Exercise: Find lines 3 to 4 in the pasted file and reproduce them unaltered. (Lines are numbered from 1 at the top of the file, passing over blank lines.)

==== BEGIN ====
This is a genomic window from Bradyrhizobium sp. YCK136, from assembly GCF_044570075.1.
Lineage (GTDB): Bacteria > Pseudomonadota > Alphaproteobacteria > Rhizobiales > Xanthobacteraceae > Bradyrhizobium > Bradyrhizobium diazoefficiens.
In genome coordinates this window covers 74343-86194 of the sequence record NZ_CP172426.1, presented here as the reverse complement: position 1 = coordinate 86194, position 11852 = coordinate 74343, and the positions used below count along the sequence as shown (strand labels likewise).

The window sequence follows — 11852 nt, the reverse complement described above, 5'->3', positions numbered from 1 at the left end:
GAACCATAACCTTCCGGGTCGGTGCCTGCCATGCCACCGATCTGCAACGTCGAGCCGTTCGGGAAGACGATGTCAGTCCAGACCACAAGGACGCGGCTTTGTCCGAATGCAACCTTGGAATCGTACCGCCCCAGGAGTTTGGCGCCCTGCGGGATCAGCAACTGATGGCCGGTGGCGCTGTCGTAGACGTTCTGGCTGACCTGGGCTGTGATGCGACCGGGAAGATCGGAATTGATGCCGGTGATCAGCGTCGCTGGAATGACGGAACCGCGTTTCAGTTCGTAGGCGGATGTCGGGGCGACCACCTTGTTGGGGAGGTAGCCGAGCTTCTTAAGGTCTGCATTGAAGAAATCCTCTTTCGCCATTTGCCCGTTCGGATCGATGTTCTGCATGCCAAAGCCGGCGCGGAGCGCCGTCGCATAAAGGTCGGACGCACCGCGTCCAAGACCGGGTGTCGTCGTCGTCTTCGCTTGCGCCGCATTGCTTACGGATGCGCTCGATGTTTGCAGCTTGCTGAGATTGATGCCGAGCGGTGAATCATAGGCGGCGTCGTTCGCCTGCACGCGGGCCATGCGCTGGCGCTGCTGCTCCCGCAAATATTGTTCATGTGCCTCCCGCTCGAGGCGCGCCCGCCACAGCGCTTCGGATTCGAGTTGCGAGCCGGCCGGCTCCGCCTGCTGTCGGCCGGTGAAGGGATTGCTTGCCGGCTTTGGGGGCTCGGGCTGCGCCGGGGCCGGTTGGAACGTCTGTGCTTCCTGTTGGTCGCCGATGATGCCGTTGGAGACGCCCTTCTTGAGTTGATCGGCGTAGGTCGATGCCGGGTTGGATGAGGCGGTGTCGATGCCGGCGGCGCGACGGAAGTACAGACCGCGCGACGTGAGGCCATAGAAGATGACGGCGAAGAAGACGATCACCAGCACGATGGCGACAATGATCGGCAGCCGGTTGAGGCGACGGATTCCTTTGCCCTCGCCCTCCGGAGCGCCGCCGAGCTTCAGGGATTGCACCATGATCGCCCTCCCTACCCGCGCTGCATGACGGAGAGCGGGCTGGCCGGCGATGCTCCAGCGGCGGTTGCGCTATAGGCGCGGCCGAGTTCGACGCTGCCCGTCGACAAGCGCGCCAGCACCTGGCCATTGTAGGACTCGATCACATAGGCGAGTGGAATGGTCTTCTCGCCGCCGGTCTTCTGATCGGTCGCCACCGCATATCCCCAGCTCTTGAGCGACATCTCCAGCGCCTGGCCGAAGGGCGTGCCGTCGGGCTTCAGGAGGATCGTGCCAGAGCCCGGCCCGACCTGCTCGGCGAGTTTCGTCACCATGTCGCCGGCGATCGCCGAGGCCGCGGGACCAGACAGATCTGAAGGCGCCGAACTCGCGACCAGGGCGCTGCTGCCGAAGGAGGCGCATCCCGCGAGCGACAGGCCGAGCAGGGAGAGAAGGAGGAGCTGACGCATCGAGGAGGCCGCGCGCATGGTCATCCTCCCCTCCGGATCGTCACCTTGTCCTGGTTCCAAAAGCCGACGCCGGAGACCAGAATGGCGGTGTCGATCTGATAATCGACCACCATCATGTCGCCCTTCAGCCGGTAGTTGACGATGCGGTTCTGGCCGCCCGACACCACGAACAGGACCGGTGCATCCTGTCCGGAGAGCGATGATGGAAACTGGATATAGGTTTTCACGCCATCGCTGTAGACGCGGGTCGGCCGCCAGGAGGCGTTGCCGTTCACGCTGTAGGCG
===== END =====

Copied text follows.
In genome coordinates this window covers 74343-86194 of the sequence record NZ_CP172426.1, presented here as the reverse complement: position 1 = coordinate 86194, position 11852 = coordinate 74343, and the positions used below count along the sequence as shown (strand labels likewise).

The window sequence follows — 11852 nt, the reverse complement described above, 5'->3', positions numbered from 1 at the left end: